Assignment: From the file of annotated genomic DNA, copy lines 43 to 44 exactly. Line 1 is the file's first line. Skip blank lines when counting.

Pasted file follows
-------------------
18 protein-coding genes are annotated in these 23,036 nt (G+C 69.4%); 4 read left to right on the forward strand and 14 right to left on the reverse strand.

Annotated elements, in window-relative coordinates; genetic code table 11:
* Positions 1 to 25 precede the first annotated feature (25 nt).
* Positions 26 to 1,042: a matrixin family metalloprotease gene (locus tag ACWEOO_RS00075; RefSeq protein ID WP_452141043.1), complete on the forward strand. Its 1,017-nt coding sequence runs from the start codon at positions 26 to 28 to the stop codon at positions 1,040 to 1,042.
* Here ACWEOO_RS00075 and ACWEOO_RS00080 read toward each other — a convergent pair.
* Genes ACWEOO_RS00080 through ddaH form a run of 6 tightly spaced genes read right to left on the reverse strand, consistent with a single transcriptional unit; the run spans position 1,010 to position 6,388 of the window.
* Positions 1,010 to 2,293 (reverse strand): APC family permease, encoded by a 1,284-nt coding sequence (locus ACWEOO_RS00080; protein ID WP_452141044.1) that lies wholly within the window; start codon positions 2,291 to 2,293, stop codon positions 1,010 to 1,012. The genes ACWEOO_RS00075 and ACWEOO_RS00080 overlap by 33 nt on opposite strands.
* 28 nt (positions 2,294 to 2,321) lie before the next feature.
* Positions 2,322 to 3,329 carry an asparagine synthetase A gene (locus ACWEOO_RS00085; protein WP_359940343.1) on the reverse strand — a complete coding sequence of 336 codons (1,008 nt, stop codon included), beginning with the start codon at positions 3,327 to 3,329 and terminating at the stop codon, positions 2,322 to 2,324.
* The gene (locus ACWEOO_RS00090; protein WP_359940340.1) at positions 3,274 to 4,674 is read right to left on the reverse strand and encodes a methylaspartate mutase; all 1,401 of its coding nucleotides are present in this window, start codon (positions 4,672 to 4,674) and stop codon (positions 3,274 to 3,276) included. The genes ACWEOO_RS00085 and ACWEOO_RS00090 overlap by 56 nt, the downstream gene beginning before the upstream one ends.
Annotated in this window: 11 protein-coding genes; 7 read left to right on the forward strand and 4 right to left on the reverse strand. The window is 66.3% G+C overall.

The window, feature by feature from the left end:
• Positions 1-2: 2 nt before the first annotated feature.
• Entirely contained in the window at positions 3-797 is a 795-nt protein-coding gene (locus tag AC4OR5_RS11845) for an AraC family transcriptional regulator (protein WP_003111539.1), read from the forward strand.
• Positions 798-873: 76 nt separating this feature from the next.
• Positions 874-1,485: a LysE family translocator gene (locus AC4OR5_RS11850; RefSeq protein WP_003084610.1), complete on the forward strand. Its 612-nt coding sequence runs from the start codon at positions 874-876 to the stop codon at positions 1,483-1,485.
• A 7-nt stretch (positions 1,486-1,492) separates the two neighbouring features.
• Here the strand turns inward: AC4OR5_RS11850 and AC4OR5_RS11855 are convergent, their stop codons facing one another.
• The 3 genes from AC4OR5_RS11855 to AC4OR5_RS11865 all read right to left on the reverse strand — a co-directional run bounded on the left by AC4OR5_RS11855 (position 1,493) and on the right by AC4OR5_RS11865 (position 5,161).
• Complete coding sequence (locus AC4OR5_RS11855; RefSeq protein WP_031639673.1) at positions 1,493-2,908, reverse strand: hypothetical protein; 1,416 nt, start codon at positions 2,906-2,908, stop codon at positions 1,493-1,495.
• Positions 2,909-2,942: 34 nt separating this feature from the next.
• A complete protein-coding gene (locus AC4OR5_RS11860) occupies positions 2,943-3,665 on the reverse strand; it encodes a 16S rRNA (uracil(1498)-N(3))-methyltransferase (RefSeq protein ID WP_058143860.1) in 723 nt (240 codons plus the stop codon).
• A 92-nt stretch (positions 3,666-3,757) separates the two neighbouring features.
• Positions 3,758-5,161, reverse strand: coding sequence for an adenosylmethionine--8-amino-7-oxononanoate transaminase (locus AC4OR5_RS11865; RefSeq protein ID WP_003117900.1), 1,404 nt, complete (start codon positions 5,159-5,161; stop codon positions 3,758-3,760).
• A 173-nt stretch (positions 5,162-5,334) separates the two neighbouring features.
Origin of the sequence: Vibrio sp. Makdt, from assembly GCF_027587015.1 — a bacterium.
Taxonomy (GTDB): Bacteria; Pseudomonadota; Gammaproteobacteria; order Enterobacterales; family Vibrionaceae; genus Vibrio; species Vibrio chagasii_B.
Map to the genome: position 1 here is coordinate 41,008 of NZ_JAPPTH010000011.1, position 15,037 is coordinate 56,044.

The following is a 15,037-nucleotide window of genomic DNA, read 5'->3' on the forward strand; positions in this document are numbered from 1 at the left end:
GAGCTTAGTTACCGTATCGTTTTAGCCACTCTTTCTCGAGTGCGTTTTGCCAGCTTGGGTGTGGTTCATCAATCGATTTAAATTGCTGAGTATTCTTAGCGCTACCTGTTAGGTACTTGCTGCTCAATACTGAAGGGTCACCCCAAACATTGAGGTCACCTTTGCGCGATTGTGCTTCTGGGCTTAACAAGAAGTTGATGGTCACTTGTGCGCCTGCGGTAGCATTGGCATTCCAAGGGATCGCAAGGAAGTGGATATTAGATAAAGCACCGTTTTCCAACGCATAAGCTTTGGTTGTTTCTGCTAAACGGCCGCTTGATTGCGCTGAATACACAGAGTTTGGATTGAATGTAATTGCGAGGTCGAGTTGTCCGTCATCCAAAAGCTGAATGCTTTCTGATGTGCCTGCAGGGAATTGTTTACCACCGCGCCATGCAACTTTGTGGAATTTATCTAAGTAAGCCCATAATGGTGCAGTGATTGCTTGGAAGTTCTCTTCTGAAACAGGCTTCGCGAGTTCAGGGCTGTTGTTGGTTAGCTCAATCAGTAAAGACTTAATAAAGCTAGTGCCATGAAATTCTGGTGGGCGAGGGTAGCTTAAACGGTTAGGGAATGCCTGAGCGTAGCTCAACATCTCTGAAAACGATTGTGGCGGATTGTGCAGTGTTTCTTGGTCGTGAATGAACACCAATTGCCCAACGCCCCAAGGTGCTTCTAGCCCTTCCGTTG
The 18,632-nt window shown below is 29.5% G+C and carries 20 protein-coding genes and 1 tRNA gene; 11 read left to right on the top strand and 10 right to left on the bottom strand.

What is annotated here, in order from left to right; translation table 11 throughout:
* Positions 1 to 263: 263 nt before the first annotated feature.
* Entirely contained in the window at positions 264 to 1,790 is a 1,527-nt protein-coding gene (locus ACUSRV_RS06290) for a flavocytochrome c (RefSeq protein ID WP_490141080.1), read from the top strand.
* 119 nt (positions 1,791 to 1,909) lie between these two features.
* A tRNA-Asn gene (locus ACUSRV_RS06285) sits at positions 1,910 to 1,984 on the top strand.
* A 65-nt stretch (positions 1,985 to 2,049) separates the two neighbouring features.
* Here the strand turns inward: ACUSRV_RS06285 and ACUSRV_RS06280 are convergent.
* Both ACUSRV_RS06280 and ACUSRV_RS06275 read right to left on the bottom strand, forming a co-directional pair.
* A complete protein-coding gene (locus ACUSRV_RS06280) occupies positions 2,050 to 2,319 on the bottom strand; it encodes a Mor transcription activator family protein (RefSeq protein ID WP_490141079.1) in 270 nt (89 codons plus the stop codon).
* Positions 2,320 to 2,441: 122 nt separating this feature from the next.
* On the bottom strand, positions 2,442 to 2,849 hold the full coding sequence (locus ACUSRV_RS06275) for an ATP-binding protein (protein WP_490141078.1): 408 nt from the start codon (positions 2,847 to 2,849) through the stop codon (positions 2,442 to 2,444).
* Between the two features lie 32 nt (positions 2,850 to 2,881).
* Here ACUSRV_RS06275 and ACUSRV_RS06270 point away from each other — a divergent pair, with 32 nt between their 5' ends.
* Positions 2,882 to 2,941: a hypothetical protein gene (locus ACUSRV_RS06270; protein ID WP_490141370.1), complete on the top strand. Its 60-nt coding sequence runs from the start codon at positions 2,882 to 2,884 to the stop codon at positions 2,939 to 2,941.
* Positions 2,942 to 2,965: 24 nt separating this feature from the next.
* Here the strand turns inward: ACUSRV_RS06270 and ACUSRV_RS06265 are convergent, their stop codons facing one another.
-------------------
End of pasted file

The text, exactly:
* Between the two features lie 32 nt (positions 2,850 to 2,881).
* Here ACUSRV_RS06275 and ACUSRV_RS06270 point away from each other — a divergent pair, with 32 nt between their 5' ends.